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Melissa M. Bowlin v. Michael Astrue

December 9, 2010

MELISSA M. BOWLIN,
PLAINTIFF,
v.
MICHAEL ASTRUE, COMMISSIONER OF SOCIAL SECURITY. DEFENDANT.



The opinion of the court was delivered by: Donald G. Wilkerson United States Magistrate Judge

ORDER

This case is before the Court pursuant to Local Rule 9.1, regarding the disposition of Social Security cases in the United States District Court for the Southern District of Illinois. On October 24, 2008, Plaintiff Melissa Bowlin ("Bowlin") filed this action pursuant to Section 205(g) of the Social Security Act, as amended (42 U.S.C. § 405(g)), to obtain judicial review of a final decision of the Commissioner of Social Security denying her applications for a period of disability, Disability Insurance Benefits and Supplemental Security Income under the Social Security Act ("The Act"), 42 U.S.C. §§ 416(I), 423, 1383(c) (Doc. 2).

Pending before the Court is a Motion to Dismiss filed by Michael Astrue, Commissioner of Social Security ("Commissioner") (Doc. 13), Bowlin's Response (Doc. 14), and Commissioner's Reply (Doc. 24). For the reasons stated below, Commissioner's Motion to Dismiss is GRANTED.

PROCEDURAL BACKGROUND

Bowlin applied for disability insurance benefits and supplemental security income on March 9, 2006 (Doc. 14). The Commissioner denied the claims initially on July 31, 2006, and upon reconsideration on October 27, 2006 (Doc. 13-1). Bowlin filed a timely written request for a hearing before an administrative law judge ("ALJ") on November 6, 2006. Id. The ALJ held the hearing on February 20, 2008. Id. The ALJ issued a written decision denying Bowlin's claim for benefits on March 27, 2008. Id. Bowlin's request for review by the Appeals Council was denied on August 13, 2008. Id. Bowlin commenced this action on October 24, 2008 (Doc. 2).

LEGAL STANDARD

Judicial review of a final decision on disability claims arising under the Social Security Act is provided for and limited by 42 U.S.C. §405(g), which provides:

Any individual, after any final decision of the Commissioner of Social Security made after a hearing to which he was a party, irrespective of the amount in controversy, may obtain a review of such decision by a civil action commenced within sixty days after the mailing to [her] of notice of such decision or within such further time as the Commissioner of Social Security may allow. 42 U.S.C. §405(g). The Commissioner, through regulation, has further interpreted the sixty-day statute of limitations:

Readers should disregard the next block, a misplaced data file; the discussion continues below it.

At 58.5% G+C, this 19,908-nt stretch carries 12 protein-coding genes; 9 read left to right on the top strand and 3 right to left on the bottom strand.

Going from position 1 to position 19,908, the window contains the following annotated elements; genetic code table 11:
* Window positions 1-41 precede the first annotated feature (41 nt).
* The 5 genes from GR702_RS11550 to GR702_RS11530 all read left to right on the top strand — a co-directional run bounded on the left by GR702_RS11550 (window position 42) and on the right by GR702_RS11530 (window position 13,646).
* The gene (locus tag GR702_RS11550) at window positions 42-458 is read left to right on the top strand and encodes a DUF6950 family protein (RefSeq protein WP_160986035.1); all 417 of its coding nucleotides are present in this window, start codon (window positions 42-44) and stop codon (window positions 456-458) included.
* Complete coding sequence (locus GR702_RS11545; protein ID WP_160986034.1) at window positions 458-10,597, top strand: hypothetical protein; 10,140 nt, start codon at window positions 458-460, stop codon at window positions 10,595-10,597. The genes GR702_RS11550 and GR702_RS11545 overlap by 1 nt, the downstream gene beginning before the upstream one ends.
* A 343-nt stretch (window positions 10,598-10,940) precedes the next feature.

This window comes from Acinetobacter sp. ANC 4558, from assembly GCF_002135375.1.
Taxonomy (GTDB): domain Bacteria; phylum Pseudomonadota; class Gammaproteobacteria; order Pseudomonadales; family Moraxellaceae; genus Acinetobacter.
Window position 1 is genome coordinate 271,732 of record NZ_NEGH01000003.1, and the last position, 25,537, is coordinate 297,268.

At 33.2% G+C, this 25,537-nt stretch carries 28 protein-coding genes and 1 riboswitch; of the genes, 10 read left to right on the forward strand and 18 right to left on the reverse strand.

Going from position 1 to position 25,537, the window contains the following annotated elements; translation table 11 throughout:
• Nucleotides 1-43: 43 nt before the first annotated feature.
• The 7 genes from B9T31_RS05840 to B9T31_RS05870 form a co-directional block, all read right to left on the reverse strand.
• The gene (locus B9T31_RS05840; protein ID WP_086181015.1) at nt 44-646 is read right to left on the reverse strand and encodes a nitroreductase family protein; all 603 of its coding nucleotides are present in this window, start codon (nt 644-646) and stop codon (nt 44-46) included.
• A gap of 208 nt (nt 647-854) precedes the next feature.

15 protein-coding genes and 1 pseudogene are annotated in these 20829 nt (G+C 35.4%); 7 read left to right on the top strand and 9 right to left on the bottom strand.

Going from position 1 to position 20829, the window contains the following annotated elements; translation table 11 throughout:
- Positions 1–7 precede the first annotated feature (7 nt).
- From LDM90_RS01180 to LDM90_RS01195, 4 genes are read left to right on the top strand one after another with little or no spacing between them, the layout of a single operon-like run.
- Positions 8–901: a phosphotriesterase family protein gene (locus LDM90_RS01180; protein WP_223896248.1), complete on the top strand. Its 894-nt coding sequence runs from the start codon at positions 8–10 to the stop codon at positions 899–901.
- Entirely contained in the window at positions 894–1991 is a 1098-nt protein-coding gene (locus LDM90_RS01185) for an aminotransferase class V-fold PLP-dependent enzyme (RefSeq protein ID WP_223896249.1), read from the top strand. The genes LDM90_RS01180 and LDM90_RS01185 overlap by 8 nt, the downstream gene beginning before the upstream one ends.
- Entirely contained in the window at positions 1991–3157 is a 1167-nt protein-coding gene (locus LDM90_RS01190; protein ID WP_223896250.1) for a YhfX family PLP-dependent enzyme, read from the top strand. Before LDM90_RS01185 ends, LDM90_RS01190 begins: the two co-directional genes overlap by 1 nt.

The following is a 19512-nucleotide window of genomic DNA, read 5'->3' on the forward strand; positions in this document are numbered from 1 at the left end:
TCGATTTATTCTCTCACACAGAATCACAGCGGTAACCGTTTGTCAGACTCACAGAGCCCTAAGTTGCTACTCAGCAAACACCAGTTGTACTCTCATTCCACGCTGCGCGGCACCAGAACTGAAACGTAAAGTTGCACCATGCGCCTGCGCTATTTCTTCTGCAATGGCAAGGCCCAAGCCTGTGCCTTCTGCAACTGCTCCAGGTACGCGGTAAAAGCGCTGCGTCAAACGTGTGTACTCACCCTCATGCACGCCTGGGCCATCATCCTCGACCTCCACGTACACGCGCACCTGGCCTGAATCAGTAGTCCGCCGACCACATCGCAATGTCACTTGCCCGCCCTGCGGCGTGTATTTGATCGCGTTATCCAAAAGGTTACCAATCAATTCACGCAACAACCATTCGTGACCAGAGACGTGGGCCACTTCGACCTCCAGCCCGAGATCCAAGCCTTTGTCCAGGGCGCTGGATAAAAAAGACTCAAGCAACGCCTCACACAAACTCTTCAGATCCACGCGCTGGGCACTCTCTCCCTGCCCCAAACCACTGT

Any civil action ... must be instituted within 60 days after the Appeals Council's notice of denial of request for review of the presiding officer's decision or notice of the decision by the Appeals Council is received by the individual, institution, or agency, except that this time may be extended by the Appeals Council upon a showing of good cause. For purposes of this section, the date of receipt of notice of denial of request for review of the administrative law judge's decision or notice of the decision by the Appeals Council shall be presumed to be 5 days after the date of such notice, unless there is a reasonable showing to the contrary.

20 C.F.R. §422.210(c); see also Burns v. Heckler, 619 F.Supp. 355, 358-59 (N.D.Ill.1985). "[T]he 60-day requirement is not jurisdictional, but constitutes a period of limitations that may be tolled by the commissioner or the court if fairness demands." Sanchez ex rel. Sanchez v. Barnhart, No. 03-C-537-C, 2004 WL 1005589, at *2 (W.D.Wis. May 4, 2004); see also Sims v. Comm'r of Soc. Sec., No. 01 C 778, 2002 WL 31883061, at *4 (N.D. Ill. Aug.29, 2002) (stating that the sixty-day requirement is a statute of limitation, which is subject to waiver).

ANALYSIS

The issue before the Court is whether Bowlin filed this lawsuit in a timely manner consistent with the statute of limitations. Bowlin argues that the Commissioner provided improper notice of the date of the Commissioner's final decision (Doc. 14). Bowlin further asserts that her complaint was timely filed within sixty (60) days of the date of actual receipt by her attorney, or in the alternative, equitable tolling should apply. Id.

Bowlin first argues that the Commissioner's noticeto her attorney was defective. She argues that the notice sent to counsel was dated August 24, 2008. As evidence she points to the received stamp on the notice dated August 25, 2008. Bowlin acknowledges that the numeral she construed as a "2" in the notice is not clear. However, she contends that the Commissioner did not send her counsel an exact copy of the Notice (Doc. 14).

The Commissioner does not dispute that different letters were sent to Plaintiff and her counsel. Defendant states that the letters are computer generated. An original is mailed to the claimant, and if the claimant is represented, a copy is mailed annotated ...


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